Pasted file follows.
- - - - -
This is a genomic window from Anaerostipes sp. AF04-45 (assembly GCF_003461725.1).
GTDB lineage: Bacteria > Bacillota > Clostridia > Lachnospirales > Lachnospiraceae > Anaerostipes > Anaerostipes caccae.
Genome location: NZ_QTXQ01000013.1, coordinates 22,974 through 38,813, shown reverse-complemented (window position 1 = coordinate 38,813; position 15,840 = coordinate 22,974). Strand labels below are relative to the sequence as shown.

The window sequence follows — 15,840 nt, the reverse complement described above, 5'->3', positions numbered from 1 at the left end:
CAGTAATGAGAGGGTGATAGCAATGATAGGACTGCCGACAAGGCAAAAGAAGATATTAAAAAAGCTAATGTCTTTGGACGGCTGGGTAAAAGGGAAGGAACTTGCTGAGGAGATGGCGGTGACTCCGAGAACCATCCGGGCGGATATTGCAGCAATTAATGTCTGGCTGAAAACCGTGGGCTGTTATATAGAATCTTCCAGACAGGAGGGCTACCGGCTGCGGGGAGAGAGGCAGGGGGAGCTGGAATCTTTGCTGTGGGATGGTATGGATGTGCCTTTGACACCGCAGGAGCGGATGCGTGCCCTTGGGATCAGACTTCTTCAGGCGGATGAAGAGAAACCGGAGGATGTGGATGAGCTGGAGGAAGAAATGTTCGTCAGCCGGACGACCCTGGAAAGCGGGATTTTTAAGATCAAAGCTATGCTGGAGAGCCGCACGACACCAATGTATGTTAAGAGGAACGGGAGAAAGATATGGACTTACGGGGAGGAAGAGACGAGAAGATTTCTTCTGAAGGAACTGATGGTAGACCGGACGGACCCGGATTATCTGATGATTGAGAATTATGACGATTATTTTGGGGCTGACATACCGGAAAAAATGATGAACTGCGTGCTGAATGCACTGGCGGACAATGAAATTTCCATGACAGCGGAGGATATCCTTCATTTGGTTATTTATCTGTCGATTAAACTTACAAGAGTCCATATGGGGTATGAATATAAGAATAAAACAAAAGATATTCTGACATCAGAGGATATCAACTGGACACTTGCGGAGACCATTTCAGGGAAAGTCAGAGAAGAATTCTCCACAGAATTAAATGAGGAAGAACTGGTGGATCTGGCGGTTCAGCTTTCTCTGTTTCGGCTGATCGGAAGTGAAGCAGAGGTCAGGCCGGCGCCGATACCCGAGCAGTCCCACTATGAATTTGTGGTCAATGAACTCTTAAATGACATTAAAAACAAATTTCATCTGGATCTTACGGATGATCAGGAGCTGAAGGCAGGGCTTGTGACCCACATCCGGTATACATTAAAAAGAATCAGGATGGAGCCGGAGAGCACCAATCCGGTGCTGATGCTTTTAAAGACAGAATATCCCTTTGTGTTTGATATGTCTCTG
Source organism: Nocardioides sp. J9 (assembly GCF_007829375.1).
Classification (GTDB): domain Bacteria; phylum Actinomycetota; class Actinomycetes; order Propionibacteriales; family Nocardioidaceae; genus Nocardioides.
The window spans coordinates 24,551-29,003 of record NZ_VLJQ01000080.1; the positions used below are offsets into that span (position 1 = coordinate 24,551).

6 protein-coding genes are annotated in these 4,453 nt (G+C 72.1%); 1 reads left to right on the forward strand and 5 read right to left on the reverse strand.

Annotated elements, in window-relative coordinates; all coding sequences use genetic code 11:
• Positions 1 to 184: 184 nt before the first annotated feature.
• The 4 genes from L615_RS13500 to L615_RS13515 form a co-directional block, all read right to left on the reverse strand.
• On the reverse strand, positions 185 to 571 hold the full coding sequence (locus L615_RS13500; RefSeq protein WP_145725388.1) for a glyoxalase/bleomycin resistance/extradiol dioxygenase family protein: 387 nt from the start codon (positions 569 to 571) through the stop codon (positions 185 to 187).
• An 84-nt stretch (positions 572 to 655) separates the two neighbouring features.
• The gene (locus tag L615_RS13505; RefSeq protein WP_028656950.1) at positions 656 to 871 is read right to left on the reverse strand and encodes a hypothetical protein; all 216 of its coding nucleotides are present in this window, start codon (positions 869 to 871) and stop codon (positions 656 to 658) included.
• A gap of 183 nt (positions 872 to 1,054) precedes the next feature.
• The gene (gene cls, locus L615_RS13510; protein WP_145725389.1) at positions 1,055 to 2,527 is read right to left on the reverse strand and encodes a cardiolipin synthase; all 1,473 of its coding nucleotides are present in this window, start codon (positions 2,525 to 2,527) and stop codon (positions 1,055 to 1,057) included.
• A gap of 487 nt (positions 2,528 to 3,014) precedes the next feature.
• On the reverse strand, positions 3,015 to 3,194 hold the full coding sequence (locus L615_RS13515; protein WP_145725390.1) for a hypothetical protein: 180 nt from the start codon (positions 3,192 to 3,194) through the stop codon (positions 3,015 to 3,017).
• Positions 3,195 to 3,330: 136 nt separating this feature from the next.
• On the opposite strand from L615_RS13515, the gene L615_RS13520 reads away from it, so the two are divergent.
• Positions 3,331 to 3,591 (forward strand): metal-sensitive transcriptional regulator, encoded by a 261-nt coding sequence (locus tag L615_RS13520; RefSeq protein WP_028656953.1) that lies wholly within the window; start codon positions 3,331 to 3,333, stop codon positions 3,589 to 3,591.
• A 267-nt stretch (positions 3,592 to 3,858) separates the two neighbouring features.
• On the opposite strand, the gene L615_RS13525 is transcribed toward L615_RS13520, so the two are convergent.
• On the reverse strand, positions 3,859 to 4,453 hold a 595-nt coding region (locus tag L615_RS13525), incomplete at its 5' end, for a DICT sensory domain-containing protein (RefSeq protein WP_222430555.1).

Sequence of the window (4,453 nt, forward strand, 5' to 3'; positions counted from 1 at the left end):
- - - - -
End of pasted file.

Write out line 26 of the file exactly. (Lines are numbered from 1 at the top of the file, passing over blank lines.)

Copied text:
Sequence of the window (4,453 nt, forward strand, 5' to 3'; positions counted from 1 at the left end):